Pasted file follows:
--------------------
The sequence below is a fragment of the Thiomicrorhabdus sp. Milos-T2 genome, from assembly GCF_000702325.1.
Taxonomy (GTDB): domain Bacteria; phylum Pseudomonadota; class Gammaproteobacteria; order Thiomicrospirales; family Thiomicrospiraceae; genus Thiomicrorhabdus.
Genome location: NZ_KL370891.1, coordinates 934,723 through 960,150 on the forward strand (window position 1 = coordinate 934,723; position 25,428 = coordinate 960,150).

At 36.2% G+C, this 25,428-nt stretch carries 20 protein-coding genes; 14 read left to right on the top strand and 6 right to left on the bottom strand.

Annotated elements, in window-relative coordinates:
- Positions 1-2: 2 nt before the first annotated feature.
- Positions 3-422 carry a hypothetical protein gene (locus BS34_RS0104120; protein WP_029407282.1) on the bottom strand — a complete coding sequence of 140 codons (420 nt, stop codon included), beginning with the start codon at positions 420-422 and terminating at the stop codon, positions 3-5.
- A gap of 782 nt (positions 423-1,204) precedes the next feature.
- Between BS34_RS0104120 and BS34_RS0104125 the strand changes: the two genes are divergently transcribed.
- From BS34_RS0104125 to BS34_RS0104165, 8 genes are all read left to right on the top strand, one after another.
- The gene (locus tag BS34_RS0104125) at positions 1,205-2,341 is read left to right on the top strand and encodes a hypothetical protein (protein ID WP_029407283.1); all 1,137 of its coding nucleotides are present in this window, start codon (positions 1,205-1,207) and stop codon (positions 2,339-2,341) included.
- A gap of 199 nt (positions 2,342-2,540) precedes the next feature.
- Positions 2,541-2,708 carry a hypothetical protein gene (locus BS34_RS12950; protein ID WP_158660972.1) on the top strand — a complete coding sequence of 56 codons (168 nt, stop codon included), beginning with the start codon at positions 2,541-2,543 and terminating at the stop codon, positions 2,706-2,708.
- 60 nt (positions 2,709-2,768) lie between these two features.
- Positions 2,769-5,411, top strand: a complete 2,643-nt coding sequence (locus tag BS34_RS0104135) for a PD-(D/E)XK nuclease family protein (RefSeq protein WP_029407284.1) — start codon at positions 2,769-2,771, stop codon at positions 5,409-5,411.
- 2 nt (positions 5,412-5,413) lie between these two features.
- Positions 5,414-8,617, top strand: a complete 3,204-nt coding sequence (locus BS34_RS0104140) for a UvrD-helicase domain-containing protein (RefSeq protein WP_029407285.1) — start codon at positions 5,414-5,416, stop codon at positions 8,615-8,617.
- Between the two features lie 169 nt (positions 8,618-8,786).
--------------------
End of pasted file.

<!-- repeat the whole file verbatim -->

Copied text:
The sequence below is a fragment of the Thiomicrorhabdus sp. Milos-T2 genome, from assembly GCF_000702325.1.
Taxonomy (GTDB): domain Bacteria; phylum Pseudomonadota; class Gammaproteobacteria; order Thiomicrospirales; family Thiomicrospiraceae; genus Thiomicrorhabdus.
Genome location: NZ_KL370891.1, coordinates 934,723 through 960,150 on the forward strand (window position 1 = coordinate 934,723; position 25,428 = coordinate 960,150).

At 36.2% G+C, this 25,428-nt stretch carries 20 protein-coding genes; 14 read left to right on the top strand and 6 right to left on the bottom strand.

Annotated elements, in window-relative coordinates:
- Positions 1-2: 2 nt before the first annotated feature.
- Positions 3-422 carry a hypothetical protein gene (locus BS34_RS0104120; protein WP_029407282.1) on the bottom strand — a complete coding sequence of 140 codons (420 nt, stop codon included), beginning with the start codon at positions 420-422 and terminating at the stop codon, positions 3-5.
- A gap of 782 nt (positions 423-1,204) precedes the next feature.
- Between BS34_RS0104120 and BS34_RS0104125 the strand changes: the two genes are divergently transcribed.
- From BS34_RS0104125 to BS34_RS0104165, 8 genes are all read left to right on the top strand, one after another.
- The gene (locus tag BS34_RS0104125) at positions 1,205-2,341 is read left to right on the top strand and encodes a hypothetical protein (protein ID WP_029407283.1); all 1,137 of its coding nucleotides are present in this window, start codon (positions 1,205-1,207) and stop codon (positions 2,339-2,341) included.
- A gap of 199 nt (positions 2,342-2,540) precedes the next feature.
- Positions 2,541-2,708 carry a hypothetical protein gene (locus BS34_RS12950; protein ID WP_158660972.1) on the top strand — a complete coding sequence of 56 codons (168 nt, stop codon included), beginning with the start codon at positions 2,541-2,543 and terminating at the stop codon, positions 2,706-2,708.
- 60 nt (positions 2,709-2,768) lie between these two features.
- Positions 2,769-5,411, top strand: a complete 2,643-nt coding sequence (locus tag BS34_RS0104135) for a PD-(D/E)XK nuclease family protein (RefSeq protein WP_029407284.1) — start codon at positions 2,769-2,771, stop codon at positions 5,409-5,411.
- 2 nt (positions 5,412-5,413) lie between these two features.
- Positions 5,414-8,617, top strand: a complete 3,204-nt coding sequence (locus BS34_RS0104140) for a UvrD-helicase domain-containing protein (RefSeq protein WP_029407285.1) — start codon at positions 5,414-5,416, stop codon at positions 8,615-8,617.
- Between the two features lie 169 nt (positions 8,618-8,786).